National and/or State law

Arbitrators are guided by federal and state law in determining pre-award interest. In the United States, federal law does not proscribe a pre-judgment interest. It does, however, set the post-judgment interest rate at the fifty-two week Treasury bill rate. Courts have held that "[t]he interest rate prescribed for post-judgment interest in 28 U.S.C. § 1961(a) is 'appropriate for fixing the rate of prejudgment interest unless the equities of a particular case demand a different rate.'"

Each state has its own statute regarding pre-judgment interest, which is tied to either a fixed rate or index. In New York state court, for example, pre-judgment interest is governed by CPLR Article 50, which has set the rate at nine percent per year since 1981. New York courts have held that statutory interest under New York law is calculated on simple, non-compounded basis.

Article 50 provides that pre-verdict interest is recoverable in contract and property damage. In equity actions, a court may award pre-verdict interest but the "interest, and the rate and date from which it shall be computed shall be in the court's discretion." Id. Courts have held that pre-verdict interest is not recoverable in personal injury actions or on punitive damages.

In federal court, where there is diversity jurisdiction the federal courts have held that state law governs the award of prejudgment interest. Post-judgment interest, however, is determined under federal law. Courts have explained the difference as follows: "Unlike pre-judgment interest, which 'forms part of the actual amount of a judgment on a claim,' post-judgment interest 'serves to reimburse the claimant for not having received the money in hand on that day.'"

Some parties in arbitration have argued that New York's CPLR only applies to court actions in the state, and not to arbitrations in the state. This argument may be persuasive as the CPLR states that the rules "shall govern the procedure in civil judicial proceedings in all courts of the state and before all judges, except where the procedure is regulated by inconsistent statute."

If the situs of the arbitration or choice of law in the parties' agreement is outside of the United States, it is crucial that the parties and their counsel understand how that jurisdiction views pre-award interest.

Most countries permit pre-award interest and have statutes that set the rate or allow the parties to modify the rate by agreement. In Ontario, Canada, for example, the law provides a schedule of pre-judgment interest rates by quarter for each year from October 1989 to the present. Some countries, such as Qatar, Oman, and North Yemen, prohibit pre-award interest because of their religious beliefs.

Interest based on claims in dispute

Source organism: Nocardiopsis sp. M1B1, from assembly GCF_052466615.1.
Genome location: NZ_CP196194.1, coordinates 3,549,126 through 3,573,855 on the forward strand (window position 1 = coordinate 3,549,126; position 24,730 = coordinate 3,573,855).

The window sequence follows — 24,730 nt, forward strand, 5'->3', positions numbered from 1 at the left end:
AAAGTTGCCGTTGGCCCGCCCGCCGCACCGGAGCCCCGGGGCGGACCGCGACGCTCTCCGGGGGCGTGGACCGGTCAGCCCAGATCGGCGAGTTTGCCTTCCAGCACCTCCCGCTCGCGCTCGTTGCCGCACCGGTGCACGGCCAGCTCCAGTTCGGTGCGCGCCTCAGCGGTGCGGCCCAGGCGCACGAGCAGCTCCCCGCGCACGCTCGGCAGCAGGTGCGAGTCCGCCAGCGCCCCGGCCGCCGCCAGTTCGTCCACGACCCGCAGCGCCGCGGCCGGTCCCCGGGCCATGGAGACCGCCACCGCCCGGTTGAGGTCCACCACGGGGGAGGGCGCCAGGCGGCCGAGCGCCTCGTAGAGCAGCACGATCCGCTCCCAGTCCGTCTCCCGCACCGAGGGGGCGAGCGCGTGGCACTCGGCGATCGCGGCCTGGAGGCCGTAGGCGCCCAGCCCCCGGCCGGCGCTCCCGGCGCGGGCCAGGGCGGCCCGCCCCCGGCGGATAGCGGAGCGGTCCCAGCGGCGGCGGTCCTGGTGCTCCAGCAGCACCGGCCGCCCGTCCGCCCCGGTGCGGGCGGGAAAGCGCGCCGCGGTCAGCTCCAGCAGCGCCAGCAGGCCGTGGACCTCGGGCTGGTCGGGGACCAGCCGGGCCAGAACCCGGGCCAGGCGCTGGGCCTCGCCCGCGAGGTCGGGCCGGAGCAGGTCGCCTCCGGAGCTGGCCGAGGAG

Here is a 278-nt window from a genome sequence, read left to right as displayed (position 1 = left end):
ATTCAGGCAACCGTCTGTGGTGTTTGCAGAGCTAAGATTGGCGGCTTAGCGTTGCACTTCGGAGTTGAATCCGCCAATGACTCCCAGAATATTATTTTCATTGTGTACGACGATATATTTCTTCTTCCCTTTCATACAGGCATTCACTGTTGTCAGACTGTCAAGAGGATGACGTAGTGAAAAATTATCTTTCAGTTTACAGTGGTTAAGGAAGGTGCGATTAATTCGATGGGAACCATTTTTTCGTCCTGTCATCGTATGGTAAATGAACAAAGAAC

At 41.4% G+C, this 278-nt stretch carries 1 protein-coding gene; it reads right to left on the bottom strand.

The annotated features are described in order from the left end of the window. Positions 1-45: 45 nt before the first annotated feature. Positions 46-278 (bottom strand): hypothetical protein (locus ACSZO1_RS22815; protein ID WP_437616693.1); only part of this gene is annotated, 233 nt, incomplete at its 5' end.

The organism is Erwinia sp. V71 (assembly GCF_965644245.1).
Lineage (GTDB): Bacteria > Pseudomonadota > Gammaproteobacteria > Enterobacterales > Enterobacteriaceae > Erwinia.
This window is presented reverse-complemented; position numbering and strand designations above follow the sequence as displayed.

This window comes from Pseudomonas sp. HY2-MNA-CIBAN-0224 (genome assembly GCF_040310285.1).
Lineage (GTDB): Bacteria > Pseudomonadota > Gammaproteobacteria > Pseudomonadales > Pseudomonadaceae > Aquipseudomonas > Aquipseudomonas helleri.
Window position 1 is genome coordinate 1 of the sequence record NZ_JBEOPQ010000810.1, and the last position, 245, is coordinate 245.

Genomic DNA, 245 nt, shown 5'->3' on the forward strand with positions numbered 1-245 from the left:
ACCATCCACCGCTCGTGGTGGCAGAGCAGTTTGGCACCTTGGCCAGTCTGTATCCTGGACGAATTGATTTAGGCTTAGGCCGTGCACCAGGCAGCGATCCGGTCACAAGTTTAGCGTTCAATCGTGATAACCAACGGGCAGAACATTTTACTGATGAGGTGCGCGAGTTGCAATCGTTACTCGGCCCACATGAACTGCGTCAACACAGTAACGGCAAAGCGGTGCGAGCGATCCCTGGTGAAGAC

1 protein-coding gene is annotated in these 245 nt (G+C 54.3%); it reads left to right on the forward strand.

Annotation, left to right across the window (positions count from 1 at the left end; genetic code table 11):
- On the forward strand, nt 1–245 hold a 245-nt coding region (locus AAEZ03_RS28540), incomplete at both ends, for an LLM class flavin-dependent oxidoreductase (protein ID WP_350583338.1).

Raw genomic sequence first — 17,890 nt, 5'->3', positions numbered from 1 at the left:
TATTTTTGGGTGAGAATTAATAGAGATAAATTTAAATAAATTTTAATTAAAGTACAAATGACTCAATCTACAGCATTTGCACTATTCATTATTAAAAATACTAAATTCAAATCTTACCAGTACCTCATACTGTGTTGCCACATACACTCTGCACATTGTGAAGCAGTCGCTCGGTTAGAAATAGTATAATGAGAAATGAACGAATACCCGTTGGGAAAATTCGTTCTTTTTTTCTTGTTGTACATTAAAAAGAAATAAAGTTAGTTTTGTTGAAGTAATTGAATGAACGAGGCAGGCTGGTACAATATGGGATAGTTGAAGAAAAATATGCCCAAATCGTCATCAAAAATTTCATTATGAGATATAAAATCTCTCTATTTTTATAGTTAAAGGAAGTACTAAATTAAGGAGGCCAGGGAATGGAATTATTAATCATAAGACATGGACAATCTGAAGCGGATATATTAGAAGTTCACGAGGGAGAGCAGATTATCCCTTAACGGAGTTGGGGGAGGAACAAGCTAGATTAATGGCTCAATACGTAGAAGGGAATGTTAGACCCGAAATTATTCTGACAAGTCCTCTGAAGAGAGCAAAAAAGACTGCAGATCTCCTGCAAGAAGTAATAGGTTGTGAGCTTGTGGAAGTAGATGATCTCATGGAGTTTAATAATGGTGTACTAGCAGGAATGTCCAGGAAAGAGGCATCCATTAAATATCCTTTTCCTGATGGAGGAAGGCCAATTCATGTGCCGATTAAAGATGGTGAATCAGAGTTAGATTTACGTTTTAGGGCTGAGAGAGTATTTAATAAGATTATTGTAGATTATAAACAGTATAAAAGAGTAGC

The arbitrators' determination as the rate at which pre-award interest is calculated may depend on the claims in dispute.

In a collection case, the pre-award interest may be calculated based on the rate at which the debtor borrowed from the creditor. The rate also may be tied to prime or LIBOR plus a premium, for example.

In a case brought by an investor against a broker-dealer involving unauthorized securities trading and suitability claims, an arbitrator may deny pre-award interest but instead use the rate of return applicable to a suitable investment during a particular period to determine damages. For instance, if the investor was conservative and should have invested only in sovereign bonds, then an arbitration panel may calculate pre-award interest based on an index of sovereign bonds during the relevant period of time. This method of calculation is frequently called the "properly managed account" method because it is tries to put the claimant in a position he or she would have been in had the account been invested in appropriate products. A claimant's lawyer will argue that the rate should be calculated on a compound basis since that is how interest is calculated on financial transactions and will therefore make the claimant whole.

Principles of equity

In practice, arbitrators have been notoriously known for "splitting the baby," meaning that if it is a close case and the equities are balanced on either side, the arbitrators may give the claimant around half of the relief sought. The same may be true with respect to the pre-award interest rate.


These factors are merely a guide for an arbitration panel. Arbitrators may rely on any one of these factors in determining pre-award interest and not one factor is dispositive. Since most arbitration awards are not explained, it is hard to ascertain the exact reasons why panels arrive at their method of pre-award interest calculation. In the end, most arbitrators decide pre-award interest based on what is fair and equitable. We do know, however, that courts are extremely hesitant to set aside such awards and do so only on very rare occasions. This is precisely why it is important to fully understand your pre-award interest liability at the very outset of the arbitration.